Crooked River Pumping Plant

In 1968, the North Unit Irrigation District constructed a pumping plant adjacent to and at the point where the North Unit Main Canal crosses the Crooked River. The purpose of the plant is to furnish a supplemental water supply, when needed, by pumping from the Crooked River and discharging into the North Unit Main Canal.

The plant consists of nine vertical shaft pumps with a total capacity of 200 cubic feet per second at a total dynamic head of 150 feet. Each pump is powered by a 450-horsepower motor that pumps the water into a 60-inch steel-pipe discharge line 220 feet long.

Operating Agencies

Operation and maintenance of the North Unit, including Wickiup Dam, was transferred to the North Unit Irrigation District on January 1, 1955.

Return to top



The valley plains were first devoted to grazing sheep and cattle, but this was replaced gradually by dryland wheat farming. Farmers harvested yields as high as 25 to 30 bushels per acre; however, as soil moisture became depleted and the area was subjected to a series of dry years, the yields dropped. By the 1930`s, dryland wheat production became generally unprofitable. Early settlers acquired average landholdings of 160 acres under the Timber Culture and Desert Land Acts, but with the lessening wheat yields, ownership of land became concentrated in fewer parcels.

Irrigation in the Deschutes River Basin dates back to 1871 when farmers diverted water from Squaw Creek, a tributary of the Deschutes River. In 1895, construction of the Squaw Creek Canal was begun. By 1905, irrigation had been developed to include the Swalley Canal in 1899, the Central Oregon Irrigation District canals in 1900, and the Arnold Canal in 1905.


In 1914, a comprehensive report of the Deschutes Basin was issued under the joint sponsorship and financing of the State of Oregon and the Federal Government.

Private consulting engineers investigated irrigation possibilities for the North Unit from 1917 to 1921. The North Unit Irrigation District, formed in 1916, issued bonds to finance investigation and construction of a project to irrigate 133,000 acres. The results of this investigation were covered in a report dated April 1921. However, due to financial reverses, the investors backing the project did not undertake construction.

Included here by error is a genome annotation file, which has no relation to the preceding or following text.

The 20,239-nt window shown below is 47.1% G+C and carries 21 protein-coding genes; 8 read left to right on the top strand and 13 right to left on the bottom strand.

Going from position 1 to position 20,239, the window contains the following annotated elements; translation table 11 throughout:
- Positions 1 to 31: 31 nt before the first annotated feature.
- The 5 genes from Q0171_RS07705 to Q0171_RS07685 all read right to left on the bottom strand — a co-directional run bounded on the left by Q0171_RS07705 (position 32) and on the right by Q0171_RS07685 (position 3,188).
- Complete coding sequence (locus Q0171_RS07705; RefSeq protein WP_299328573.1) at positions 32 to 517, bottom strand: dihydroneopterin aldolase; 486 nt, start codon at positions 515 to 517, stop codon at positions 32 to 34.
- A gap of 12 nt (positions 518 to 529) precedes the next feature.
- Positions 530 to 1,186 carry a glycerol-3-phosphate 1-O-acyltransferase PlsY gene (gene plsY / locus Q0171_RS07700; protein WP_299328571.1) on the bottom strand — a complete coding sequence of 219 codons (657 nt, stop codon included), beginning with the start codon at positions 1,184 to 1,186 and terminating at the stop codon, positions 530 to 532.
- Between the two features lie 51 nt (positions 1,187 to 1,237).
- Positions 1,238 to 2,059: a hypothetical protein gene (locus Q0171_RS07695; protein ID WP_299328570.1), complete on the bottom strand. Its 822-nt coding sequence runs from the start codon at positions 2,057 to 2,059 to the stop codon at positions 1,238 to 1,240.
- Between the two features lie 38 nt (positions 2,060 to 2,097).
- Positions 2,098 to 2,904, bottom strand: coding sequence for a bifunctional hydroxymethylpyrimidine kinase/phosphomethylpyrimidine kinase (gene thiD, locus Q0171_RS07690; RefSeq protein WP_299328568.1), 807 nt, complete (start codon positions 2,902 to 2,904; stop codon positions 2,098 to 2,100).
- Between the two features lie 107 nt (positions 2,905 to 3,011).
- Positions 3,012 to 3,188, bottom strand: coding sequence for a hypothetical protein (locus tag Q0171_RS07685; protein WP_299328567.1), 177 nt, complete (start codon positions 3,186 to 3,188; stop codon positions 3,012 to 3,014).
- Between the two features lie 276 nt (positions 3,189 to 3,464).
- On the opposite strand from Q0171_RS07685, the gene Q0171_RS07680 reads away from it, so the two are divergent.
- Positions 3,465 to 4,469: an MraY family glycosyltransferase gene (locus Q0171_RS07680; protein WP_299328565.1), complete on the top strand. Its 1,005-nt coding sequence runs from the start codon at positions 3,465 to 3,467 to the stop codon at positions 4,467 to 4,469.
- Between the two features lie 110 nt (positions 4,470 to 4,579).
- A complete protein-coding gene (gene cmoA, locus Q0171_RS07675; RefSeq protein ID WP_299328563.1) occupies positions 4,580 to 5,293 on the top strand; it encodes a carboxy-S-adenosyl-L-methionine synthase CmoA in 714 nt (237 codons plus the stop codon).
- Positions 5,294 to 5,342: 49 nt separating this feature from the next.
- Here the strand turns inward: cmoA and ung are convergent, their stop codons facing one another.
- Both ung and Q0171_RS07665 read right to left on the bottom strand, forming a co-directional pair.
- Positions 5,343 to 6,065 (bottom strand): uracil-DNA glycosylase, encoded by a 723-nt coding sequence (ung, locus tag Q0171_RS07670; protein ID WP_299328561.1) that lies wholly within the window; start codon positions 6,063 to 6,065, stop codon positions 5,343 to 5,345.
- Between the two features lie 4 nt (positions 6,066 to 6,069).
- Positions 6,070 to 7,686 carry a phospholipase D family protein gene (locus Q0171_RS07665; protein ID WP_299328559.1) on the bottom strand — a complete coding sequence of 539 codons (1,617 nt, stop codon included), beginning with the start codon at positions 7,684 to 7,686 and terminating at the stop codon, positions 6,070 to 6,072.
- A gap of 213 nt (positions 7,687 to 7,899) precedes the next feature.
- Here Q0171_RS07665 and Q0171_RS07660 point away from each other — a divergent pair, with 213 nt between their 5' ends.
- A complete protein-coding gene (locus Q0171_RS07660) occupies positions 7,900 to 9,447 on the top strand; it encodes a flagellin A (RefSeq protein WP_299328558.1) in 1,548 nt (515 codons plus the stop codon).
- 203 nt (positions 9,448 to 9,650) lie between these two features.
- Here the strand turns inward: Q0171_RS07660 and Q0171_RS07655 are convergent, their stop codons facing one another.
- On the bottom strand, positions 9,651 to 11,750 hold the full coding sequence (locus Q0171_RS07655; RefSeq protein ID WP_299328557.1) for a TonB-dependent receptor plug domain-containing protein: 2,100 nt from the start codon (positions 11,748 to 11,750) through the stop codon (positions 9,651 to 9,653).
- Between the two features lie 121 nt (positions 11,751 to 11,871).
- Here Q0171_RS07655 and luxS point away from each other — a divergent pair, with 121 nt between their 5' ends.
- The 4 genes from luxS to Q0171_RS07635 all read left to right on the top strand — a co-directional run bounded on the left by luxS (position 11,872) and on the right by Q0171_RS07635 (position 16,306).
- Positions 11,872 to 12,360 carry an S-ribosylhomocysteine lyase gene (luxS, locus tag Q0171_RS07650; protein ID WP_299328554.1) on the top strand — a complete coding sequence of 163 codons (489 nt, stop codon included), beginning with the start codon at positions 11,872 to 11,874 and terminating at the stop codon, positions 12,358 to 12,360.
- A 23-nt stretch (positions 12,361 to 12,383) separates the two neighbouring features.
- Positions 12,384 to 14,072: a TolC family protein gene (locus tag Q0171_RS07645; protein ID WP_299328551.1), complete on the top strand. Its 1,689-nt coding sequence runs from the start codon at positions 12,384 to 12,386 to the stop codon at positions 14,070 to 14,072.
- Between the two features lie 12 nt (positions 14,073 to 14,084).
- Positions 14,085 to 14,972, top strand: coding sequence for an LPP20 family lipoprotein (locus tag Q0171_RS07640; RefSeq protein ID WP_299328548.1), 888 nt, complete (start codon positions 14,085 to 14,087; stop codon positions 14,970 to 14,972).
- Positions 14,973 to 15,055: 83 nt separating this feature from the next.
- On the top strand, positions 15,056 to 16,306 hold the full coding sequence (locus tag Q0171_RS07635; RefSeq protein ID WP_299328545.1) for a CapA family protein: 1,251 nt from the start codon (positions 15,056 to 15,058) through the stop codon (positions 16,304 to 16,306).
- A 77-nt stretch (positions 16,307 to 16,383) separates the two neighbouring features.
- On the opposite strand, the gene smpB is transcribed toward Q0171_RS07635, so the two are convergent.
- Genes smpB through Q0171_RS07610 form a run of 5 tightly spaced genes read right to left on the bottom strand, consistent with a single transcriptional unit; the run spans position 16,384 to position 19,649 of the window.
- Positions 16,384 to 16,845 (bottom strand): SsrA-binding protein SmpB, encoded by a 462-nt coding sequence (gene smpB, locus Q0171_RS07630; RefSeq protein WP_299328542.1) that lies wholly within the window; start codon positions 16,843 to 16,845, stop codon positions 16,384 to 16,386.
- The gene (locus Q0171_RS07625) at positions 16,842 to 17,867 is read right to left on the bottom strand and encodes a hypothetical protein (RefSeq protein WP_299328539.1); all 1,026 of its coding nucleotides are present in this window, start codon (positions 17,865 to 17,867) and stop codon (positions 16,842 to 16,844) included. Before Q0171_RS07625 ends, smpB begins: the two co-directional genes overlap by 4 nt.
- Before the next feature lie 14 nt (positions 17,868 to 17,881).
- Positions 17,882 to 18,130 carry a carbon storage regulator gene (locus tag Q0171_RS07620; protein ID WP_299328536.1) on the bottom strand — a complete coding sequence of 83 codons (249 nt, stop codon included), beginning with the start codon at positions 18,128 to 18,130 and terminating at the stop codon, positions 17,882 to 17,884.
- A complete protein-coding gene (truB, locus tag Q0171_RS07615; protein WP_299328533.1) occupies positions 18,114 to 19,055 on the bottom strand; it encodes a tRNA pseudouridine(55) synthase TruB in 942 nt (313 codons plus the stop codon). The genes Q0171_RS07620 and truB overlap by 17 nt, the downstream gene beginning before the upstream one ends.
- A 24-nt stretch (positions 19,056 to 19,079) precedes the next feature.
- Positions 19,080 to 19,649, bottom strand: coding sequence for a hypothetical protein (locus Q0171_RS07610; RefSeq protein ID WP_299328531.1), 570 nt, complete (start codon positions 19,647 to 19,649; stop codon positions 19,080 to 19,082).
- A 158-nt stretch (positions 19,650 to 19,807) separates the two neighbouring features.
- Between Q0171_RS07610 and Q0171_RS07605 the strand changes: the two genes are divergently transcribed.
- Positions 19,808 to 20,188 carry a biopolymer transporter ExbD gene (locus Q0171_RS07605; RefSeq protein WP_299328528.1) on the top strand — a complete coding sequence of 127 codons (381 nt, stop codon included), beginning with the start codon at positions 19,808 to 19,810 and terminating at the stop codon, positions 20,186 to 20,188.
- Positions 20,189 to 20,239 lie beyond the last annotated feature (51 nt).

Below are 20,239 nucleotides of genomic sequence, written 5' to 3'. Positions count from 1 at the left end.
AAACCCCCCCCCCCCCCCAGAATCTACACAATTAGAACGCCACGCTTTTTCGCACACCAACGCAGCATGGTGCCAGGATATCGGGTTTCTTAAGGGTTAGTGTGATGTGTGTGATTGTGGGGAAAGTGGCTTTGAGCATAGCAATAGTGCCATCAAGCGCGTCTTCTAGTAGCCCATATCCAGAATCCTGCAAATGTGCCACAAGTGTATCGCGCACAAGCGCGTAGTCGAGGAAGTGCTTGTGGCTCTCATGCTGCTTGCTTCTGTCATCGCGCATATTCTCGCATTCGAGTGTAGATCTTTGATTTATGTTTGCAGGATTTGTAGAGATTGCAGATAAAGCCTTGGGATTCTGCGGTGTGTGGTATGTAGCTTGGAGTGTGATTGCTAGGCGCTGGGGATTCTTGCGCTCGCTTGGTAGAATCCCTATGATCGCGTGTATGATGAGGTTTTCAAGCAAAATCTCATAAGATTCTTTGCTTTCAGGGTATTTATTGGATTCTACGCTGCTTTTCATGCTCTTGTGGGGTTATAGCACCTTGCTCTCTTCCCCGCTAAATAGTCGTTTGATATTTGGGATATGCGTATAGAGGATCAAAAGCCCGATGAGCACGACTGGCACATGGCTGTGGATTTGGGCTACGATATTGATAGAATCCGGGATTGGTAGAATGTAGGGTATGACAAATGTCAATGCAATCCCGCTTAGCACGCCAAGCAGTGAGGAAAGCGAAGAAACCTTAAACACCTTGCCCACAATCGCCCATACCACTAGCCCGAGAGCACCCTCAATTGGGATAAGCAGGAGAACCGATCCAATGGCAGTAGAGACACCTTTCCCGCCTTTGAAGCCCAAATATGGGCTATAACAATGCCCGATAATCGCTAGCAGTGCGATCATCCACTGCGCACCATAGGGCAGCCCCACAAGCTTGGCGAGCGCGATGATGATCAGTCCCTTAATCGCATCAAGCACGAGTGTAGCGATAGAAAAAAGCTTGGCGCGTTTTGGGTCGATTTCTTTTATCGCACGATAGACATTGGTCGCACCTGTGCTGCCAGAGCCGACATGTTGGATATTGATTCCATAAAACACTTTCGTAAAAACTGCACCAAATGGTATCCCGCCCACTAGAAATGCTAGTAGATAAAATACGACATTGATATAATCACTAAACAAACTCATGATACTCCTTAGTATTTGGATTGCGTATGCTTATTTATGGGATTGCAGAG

The Bureau of Reclamation (then the Reclamation Service) reviewed the original plan and supplemented it by a brief field study in 1921. This was followed by another study in 1924, under the joint sponsorship of the State of Oregon and the Bureau of Reclamation. The Bureau of Reclamation published a comprehensive study in 1936 of all storage possibilities above the Crooked River in the report upon which project authorization was based.


The project was authorized by a finding of feasibility by the Secretary of the Interior dated September 24, 1937, approved by the President on November 1, 1937, pursuant to section 4 of the Act of June 25, 1910 (36 Stat. 836) and subsection B of section 4 of the Act of December 5, 1924 (43 Stat. 702). Construction of Haystack Dam and equalizing reservoir was authorized by act of the Congress on August 10, 1954, (68 Stat. 679, Public Law 83-573). Irrigation is the authorized purpose.


Project construction began in 1938 on the North Unit Main Canal and in 1939 on Wickiup and Crane Prairie Dams. The Crane Prairie Dam was completed in 1940; however, World War 11 delayed completion of other features until 1949. Haystack Dam construction began in 1956 and was completed in 1957.

Return to top



Principal crops produced are grain, hay, pasture, mint, potatoes, and seeds.

Recreation, Fish & Wildlife

Crane Prairie and Wickiup Reservoirs are located in the Deschutes National Forest near the crest of the Cascade Mountain Range. The Forest Service administers recreation for both reservoirs. The Wickiup Reservoir area encompasses 5,717 acres of land and 11,200 acres of water surface, with about 48 miles of shoreline. The Crane Prairie Reservoir area encompasses 2,200 acres of land and 4,940 acres of water surface; there are about 24 miles of shoreline. There are several campgrounds at each reservoir in addition to facilities for picnicking and for boat launching and mooring. Each reservoir has a private concession that provides lodging and supplies for recreationists. Both reservoirs are heavily used by migrating waterfowl, and are excellent for fishing.

The Haystack Reservoir area encompasses 271 acres of land and 233 acres of water surface, with 5 miles of shoreline. There are facilities for camping, picnicking, boat launching and mooring, and designated areas for swimming. Lodging and boat rental are available from a private concessionaire. Planted rainbow trout provide excellent fishing.

Flood Control

The Deschutes Project has provided an accumulated $1,290,000 in flood control benefits from 1950 to 1998.

Return to top

Last updated: Jan 03, 2013